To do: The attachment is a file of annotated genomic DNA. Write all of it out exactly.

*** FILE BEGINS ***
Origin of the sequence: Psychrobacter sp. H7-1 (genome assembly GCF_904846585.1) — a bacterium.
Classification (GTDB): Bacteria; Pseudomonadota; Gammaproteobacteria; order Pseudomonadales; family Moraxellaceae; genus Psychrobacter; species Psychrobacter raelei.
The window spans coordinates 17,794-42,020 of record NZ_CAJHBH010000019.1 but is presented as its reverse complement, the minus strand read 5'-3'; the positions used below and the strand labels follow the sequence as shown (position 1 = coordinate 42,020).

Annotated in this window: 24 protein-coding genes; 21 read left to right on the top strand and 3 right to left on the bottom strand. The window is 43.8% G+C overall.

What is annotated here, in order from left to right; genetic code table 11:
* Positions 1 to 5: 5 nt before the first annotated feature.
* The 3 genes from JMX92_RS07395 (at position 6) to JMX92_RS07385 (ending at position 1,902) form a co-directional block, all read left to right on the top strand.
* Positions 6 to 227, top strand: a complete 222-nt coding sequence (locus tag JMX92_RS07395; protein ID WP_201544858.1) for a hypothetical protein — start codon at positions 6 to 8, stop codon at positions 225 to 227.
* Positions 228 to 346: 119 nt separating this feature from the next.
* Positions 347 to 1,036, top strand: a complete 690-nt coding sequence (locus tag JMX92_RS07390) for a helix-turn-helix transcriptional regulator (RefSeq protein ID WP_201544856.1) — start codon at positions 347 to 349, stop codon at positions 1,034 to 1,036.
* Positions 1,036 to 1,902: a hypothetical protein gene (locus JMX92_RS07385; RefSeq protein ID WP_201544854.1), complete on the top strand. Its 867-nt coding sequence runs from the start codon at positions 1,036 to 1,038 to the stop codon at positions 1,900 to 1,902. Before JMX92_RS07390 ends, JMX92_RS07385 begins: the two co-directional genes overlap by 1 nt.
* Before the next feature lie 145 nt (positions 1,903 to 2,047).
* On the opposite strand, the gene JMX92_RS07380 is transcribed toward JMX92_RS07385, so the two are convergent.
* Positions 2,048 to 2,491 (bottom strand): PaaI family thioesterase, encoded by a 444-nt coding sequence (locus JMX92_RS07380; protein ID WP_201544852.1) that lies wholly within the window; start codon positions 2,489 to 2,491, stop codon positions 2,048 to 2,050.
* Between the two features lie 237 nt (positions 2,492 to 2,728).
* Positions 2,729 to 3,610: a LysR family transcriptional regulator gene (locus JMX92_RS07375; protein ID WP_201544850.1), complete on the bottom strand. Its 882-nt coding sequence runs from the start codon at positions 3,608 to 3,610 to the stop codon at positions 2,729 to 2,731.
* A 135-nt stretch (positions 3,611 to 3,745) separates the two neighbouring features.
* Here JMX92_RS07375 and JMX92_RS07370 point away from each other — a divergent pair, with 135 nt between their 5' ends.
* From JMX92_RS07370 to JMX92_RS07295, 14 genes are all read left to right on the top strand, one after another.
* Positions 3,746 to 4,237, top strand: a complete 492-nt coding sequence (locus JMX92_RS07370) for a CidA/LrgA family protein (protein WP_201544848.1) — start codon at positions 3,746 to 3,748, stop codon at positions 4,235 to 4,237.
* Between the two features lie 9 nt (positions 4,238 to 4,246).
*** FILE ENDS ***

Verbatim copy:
Origin of the sequence: Psychrobacter sp. H7-1 (genome assembly GCF_904846585.1) — a bacterium.
Classification (GTDB): Bacteria; Pseudomonadota; Gammaproteobacteria; order Pseudomonadales; family Moraxellaceae; genus Psychrobacter; species Psychrobacter raelei.
The window spans coordinates 17,794-42,020 of record NZ_CAJHBH010000019.1 but is presented as its reverse complement, the minus strand read 5'-3'; the positions used below and the strand labels follow the sequence as shown (position 1 = coordinate 42,020).

Annotated in this window: 24 protein-coding genes; 21 read left to right on the top strand and 3 right to left on the bottom strand. The window is 43.8% G+C overall.

What is annotated here, in order from left to right; genetic code table 11:
* Positions 1 to 5: 5 nt before the first annotated feature.
* The 3 genes from JMX92_RS07395 (at position 6) to JMX92_RS07385 (ending at position 1,902) form a co-directional block, all read left to right on the top strand.
* Positions 6 to 227, top strand: a complete 222-nt coding sequence (locus tag JMX92_RS07395; protein ID WP_201544858.1) for a hypothetical protein — start codon at positions 6 to 8, stop codon at positions 225 to 227.
* Positions 228 to 346: 119 nt separating this feature from the next.
* Positions 347 to 1,036, top strand: a complete 690-nt coding sequence (locus tag JMX92_RS07390) for a helix-turn-helix transcriptional regulator (RefSeq protein ID WP_201544856.1) — start codon at positions 347 to 349, stop codon at positions 1,034 to 1,036.
* Positions 1,036 to 1,902: a hypothetical protein gene (locus JMX92_RS07385; RefSeq protein ID WP_201544854.1), complete on the top strand. Its 867-nt coding sequence runs from the start codon at positions 1,036 to 1,038 to the stop codon at positions 1,900 to 1,902. Before JMX92_RS07390 ends, JMX92_RS07385 begins: the two co-directional genes overlap by 1 nt.
* Before the next feature lie 145 nt (positions 1,903 to 2,047).
* On the opposite strand, the gene JMX92_RS07380 is transcribed toward JMX92_RS07385, so the two are convergent.
* Positions 2,048 to 2,491 (bottom strand): PaaI family thioesterase, encoded by a 444-nt coding sequence (locus JMX92_RS07380; protein ID WP_201544852.1) that lies wholly within the window; start codon positions 2,489 to 2,491, stop codon positions 2,048 to 2,050.
* Between the two features lie 237 nt (positions 2,492 to 2,728).
* Positions 2,729 to 3,610: a LysR family transcriptional regulator gene (locus JMX92_RS07375; protein ID WP_201544850.1), complete on the bottom strand. Its 882-nt coding sequence runs from the start codon at positions 3,608 to 3,610 to the stop codon at positions 2,729 to 2,731.
* A 135-nt stretch (positions 3,611 to 3,745) separates the two neighbouring features.
* Here JMX92_RS07375 and JMX92_RS07370 point away from each other — a divergent pair, with 135 nt between their 5' ends.
* From JMX92_RS07370 to JMX92_RS07295, 14 genes are all read left to right on the top strand, one after another.
* Positions 3,746 to 4,237, top strand: a complete 492-nt coding sequence (locus JMX92_RS07370) for a CidA/LrgA family protein (protein WP_201544848.1) — start codon at positions 3,746 to 3,748, stop codon at positions 4,235 to 4,237.
* Between the two features lie 9 nt (positions 4,238 to 4,246).